“GO, THOU, and do likewise.” Luke 10.37, from the parable of the Good Samaritan, is fitting to adorn any church. It would take a serious reason, then, to remove, say, a stained-glass window containing it. The Bristol Diocesan Chancellor, the Revd and Worshipful Justin Gau, acknowledged last week that St Mary Redcliffe had such a reason. The window is in memory of Edward Colston (1636-1721), whose family motto was this text. As the Chancellor, granting a faculty to replace the window, points out, it is a “grotesque” instruction from someone who benefited from, knew about, and disregarded the deaths of thousands of African slaves when he was an investor and, eventually, deputy governor of the Royal Africa Company. During his 12 years’ involvement, it has been calculated, the company embarked 84,500 Africans to work the American and Caribbean estates. Records suggest that 65,200 disembarked, indicating 19,300 deaths at sea, nearly a quarter of the human cargo. Colston’s fortune grew by the equivalent of £5 million-£50 million, depending on how a modern comparison is made.
The Church, no less than society at large, is wrestling with its saint-sinner reflection; but there is exhibited a widespread inability to comprehend that every individual must inevitably combine both good and bad. Judgements are being made daily about people, from serving clergy to television personalities and politicians, in a culture that commendably acknowledges how little one can know of someone’s life, but retains a willingness to judge people absolutely on the little that is known.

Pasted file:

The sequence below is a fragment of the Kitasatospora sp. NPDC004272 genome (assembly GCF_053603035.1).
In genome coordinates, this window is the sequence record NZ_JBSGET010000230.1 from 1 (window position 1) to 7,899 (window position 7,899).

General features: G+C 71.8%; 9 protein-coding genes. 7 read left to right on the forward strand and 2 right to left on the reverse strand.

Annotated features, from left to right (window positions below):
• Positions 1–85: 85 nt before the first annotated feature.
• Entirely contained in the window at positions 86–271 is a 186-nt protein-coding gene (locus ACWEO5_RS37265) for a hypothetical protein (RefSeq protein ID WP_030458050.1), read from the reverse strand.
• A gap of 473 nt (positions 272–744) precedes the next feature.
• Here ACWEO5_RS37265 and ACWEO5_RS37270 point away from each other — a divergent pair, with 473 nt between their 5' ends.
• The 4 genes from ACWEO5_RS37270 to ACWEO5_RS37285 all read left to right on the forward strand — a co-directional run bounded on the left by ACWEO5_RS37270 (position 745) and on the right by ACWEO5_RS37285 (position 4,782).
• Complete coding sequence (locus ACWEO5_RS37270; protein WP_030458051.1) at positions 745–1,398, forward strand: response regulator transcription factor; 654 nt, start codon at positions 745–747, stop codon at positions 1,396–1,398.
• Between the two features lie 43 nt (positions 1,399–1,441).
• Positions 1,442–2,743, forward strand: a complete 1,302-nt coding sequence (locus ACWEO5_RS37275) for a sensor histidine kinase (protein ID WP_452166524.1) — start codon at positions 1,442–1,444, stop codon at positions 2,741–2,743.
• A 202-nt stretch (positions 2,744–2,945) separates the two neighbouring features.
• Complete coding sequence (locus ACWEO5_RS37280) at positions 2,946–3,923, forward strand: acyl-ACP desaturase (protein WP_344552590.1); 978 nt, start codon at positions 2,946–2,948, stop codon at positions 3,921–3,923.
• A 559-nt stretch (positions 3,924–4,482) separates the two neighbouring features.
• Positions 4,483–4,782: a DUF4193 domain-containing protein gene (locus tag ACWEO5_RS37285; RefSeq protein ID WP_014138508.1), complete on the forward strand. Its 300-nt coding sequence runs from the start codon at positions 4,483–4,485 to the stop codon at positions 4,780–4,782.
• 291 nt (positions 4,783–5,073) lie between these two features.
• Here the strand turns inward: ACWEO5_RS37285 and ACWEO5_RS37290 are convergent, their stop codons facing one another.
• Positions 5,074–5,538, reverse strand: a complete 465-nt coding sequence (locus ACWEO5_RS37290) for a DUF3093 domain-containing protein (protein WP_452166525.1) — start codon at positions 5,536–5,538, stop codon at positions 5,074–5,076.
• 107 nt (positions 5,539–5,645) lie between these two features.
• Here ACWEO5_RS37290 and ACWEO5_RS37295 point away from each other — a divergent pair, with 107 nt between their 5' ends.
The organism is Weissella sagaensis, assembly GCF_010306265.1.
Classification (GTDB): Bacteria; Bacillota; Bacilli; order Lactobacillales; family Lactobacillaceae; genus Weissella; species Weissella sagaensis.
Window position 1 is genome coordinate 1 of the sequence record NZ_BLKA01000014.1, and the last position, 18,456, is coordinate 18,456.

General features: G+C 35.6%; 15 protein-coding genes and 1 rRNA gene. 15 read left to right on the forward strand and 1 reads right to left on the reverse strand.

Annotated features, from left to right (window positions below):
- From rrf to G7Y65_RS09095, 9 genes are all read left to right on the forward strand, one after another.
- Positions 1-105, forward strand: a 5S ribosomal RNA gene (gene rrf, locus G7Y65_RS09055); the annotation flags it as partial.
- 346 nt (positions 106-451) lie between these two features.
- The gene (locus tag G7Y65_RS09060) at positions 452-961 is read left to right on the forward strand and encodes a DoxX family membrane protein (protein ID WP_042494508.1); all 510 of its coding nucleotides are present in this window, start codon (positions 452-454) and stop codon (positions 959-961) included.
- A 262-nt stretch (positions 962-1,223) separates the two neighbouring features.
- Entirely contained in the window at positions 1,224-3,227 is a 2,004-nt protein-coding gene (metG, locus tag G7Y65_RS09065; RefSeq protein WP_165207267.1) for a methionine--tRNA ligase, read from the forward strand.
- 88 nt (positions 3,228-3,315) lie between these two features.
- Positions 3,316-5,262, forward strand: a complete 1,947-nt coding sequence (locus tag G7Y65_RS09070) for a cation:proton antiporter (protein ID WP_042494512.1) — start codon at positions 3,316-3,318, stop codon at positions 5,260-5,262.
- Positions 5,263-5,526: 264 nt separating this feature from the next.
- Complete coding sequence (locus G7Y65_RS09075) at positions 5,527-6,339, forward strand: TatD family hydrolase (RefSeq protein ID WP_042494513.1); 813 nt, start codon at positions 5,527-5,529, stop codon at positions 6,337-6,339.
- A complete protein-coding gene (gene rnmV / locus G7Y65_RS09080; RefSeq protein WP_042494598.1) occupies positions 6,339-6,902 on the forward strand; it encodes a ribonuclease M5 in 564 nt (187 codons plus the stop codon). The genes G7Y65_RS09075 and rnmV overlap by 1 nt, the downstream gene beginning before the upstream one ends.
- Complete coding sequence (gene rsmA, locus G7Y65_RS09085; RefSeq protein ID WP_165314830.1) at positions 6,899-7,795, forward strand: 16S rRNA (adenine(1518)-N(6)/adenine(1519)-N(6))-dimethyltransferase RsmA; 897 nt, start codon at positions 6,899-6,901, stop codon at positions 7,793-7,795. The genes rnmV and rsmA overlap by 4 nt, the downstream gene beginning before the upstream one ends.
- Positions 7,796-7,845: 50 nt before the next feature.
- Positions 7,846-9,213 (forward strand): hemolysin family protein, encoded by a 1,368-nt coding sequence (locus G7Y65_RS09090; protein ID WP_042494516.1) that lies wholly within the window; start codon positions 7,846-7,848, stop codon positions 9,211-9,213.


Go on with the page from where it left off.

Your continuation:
Chancellor Gau’s judgement of Colston is a valuable lesson. By accepting St Mary Redcliffe’s petition, he agrees that modern sensibilities must be in play when considering historical figures. “I am . . . satisfied that the work and mission of the church are being hindered by the presence of the window.” Contemporary morality must also be considered, however, though the Chancellor dismisses as illogical the argument that, “because Person A carries out an immoral act, Person B should be exculpated from blame for carrying out the same immoral act.” He draws on the church’s research to show that there was enough condemnation at the time for Colston to know the moral value of his involvement in the transatlantic trade in slaves; and a sermon given in Westminster Abbey in 1685 is quoted: “We have as it were conspired with Satan, and entred into a confederacy with Hell itself.” The surprise, and shame, is that the Church of England, as well as the City of Bristol, continued through the 20th century to praise Colston’s philanthropy without regard to his means of funding it, even though this was uncovered by a cleric, H. J. Wilkins, in 1920. The removal of the window, far from indicating that the Church is “‘worshipping’ the god of ‘woke’”, to quote an objector to the plan, is an act that should have happened many decades ago.